The platinum or palladium may be incorporated in the catalyst by the contacting of the alumina support and/or alumina hydrogel and/or alumina sol or gel at any stage in its preparation, either after or before calcination of the alumina hyrogel. The preferred method for adding the platinum or palladium to the alumina support involves the utilization of a water-soluble compound of the platinum or palladium to impregnate the alumina support prior to calcination. For example, platinum may be added to the support by comingling the uncalcined inorganic oxide support with an aqueous solution of chloroplatinic acid. Other water-soluble compounds of platinum may be employed as impregnation solutions, including, for example, ammonium chloroplatinate and platinum chloride. The utilization of a platinum-chlorine compound, such as chloroplatinic acid, is preferred since it facilitates the incorporation of both the platinum component and a minor quantity of a halogen component.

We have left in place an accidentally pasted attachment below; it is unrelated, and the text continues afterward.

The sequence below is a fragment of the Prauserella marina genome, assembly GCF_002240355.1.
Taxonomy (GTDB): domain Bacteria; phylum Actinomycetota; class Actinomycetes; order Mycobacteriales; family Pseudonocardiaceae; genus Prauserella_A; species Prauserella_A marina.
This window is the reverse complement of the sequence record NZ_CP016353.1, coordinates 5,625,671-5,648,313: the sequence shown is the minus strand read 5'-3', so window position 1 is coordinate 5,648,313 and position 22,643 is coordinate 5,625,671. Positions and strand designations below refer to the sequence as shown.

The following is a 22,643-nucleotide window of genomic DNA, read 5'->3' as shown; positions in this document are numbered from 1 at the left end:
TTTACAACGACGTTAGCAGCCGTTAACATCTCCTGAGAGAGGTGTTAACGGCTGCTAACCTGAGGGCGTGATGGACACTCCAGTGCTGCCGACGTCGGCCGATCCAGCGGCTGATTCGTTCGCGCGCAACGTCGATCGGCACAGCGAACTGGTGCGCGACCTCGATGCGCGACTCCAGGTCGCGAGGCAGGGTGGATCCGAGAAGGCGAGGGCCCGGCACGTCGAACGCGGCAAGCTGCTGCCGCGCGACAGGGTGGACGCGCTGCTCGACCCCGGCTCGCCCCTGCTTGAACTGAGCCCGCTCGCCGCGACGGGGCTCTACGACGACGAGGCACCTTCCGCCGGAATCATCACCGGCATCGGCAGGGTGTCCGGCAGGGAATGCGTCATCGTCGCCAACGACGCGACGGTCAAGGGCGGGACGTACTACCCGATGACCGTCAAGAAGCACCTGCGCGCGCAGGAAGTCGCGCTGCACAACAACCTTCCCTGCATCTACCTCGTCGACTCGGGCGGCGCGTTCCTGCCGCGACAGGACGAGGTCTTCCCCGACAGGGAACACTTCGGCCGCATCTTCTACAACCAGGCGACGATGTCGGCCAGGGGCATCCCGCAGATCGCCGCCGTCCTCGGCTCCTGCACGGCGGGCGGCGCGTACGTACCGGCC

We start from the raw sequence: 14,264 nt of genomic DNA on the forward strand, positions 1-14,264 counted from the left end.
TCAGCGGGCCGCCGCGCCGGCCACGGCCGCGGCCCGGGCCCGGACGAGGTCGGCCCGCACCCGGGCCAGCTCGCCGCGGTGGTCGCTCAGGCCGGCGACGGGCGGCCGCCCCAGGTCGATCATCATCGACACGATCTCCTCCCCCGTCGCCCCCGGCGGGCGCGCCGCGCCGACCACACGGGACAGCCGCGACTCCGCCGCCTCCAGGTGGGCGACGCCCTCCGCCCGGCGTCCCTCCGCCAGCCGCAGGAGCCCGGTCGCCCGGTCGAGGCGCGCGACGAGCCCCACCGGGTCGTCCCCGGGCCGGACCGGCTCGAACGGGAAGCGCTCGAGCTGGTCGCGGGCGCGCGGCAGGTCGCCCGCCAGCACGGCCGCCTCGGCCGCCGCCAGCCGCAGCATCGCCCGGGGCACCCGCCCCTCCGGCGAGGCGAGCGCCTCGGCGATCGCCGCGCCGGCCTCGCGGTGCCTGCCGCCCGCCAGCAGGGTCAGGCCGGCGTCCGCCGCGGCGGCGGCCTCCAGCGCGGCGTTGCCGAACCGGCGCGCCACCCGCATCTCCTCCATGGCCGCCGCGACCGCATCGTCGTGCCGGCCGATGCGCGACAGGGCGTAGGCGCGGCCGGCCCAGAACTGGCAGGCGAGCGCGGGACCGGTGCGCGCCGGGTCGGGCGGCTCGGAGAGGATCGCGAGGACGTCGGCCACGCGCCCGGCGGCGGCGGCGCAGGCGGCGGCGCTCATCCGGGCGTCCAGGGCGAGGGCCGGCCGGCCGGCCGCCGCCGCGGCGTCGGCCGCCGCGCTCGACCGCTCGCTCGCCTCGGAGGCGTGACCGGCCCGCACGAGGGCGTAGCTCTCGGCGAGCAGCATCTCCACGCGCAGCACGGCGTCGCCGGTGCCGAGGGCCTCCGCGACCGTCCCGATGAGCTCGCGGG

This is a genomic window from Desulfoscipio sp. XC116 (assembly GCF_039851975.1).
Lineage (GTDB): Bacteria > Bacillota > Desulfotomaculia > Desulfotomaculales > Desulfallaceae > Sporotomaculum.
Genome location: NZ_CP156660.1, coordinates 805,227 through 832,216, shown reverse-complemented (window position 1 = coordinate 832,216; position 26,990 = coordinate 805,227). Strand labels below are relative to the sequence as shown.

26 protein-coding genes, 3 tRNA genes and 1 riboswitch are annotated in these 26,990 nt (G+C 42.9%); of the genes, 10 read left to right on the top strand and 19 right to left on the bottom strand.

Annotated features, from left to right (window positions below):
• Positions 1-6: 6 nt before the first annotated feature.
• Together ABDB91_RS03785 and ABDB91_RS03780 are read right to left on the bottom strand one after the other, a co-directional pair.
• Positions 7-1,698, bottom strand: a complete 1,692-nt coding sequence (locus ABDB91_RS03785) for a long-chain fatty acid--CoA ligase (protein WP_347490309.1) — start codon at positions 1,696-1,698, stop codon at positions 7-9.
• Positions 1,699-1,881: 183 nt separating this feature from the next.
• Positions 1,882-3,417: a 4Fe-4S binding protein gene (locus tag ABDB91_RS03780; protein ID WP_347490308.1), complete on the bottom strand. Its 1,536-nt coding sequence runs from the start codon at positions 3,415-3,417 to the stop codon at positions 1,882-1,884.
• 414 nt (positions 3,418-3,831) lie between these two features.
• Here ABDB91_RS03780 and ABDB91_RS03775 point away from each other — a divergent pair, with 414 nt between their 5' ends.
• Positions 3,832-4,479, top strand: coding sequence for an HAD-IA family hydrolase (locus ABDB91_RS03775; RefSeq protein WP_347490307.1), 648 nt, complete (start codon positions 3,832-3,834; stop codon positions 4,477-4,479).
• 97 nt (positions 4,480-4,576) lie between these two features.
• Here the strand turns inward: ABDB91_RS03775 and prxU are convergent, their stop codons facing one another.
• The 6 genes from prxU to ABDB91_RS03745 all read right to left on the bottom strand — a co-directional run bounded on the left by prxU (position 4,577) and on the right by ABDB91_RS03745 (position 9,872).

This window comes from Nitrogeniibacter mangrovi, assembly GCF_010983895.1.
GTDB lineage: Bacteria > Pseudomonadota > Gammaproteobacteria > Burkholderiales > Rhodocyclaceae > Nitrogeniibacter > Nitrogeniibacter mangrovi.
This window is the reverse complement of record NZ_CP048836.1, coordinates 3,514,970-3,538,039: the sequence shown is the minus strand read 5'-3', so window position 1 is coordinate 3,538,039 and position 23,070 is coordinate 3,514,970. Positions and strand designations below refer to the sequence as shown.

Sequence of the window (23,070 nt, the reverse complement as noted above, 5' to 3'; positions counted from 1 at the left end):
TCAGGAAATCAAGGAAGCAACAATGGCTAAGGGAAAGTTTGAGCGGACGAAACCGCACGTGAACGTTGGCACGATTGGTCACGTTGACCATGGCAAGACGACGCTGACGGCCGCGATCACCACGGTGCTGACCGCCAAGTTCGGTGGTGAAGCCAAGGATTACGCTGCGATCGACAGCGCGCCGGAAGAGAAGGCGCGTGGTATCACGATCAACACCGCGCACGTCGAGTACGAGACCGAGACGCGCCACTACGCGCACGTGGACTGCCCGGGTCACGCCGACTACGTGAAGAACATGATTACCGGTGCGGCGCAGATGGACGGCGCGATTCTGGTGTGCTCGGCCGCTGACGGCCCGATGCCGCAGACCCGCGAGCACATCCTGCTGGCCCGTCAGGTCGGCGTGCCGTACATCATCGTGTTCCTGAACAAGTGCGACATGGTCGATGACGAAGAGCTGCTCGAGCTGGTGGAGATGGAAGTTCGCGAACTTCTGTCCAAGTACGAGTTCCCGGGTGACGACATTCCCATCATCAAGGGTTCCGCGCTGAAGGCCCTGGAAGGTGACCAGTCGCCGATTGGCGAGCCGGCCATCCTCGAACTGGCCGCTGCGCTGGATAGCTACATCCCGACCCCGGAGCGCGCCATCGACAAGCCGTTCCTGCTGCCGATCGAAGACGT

An optional component of the catalyst utilized in the present invention is a halogen component. Although the precise chemistry of the association of the halogen component with the inorganic oxide support is not entirely known, it is customary in the art to refer to the halogen component as being combined with the support, or with the other ingredients of the catalyst. This combined halogen may be fluorine, chlorine, bromine, and mixtures thereof. Of these, fluorine and, particularly, chlorine are preferred for the purposes of the present invention. The halogen may be added to the support in any suitable manner, either during preparation of the support, or before or after the addition of the catalytically active metallic components. For example, at least a portion of the halogen may be added at any stage of the preparation of the support, or to the calcined catalyst support, as an aqueous solution of an acid such as hydrogen fluoride, hydrogen chloride, hydrogen bromide and the like or as a substantially anhydrous gaseous stream of these halogen-containing components. The halogen component, or a portion thereof, may be composited with the support during the impregnation of the latter with the platinum group component and/or iridium component, for example, through the utilization of a mixture of chloroplatinic acid and/or chloroiridic acid and hydrogen chloride. In another situation, an alumina hydrosol which can be utilized to form the alumina component may contain halogen and thus contribute at least a portion of the halogen component to the final composite. For purposes of the present invention, when the catalyst support, for example, alumina derived from hydrous alumina, e.g., alumina monohydrate, is used in the form of an extrudate, and platinum is added before extrusion, it is preferred to add the major portion of the halogen component to the otherwise fully composited calcined catalyst by contacting this catalyst with a substantially anhydrous stream of halogen-containing gas. When the catalyst is prepared by impregnating calcined, formed alumina, for example, spheres produced by the oil drop method, it is preferred to impregnate the support simultaneously with the platinum group metal, iridium component and halogen. In any event, the halogen will be added in such a manner as to result in a fully composited catalyst that contains from about 0.1 to about 1.5 percent and preferably from about 0.5 to about 1.3 percent by weight of halogen calculated on an elemental basis. During processing, i.e., the period during which hyrocarbon is being converted, the halogen content of the catalyst can be maintained at or restored to the desired level by the addition of halogen-containing compounds, such as carbon tetrachloride, ethyl trichloride, t-butyl chloride and the like, to the hydrocarbon charge stock before entering the reaction zone.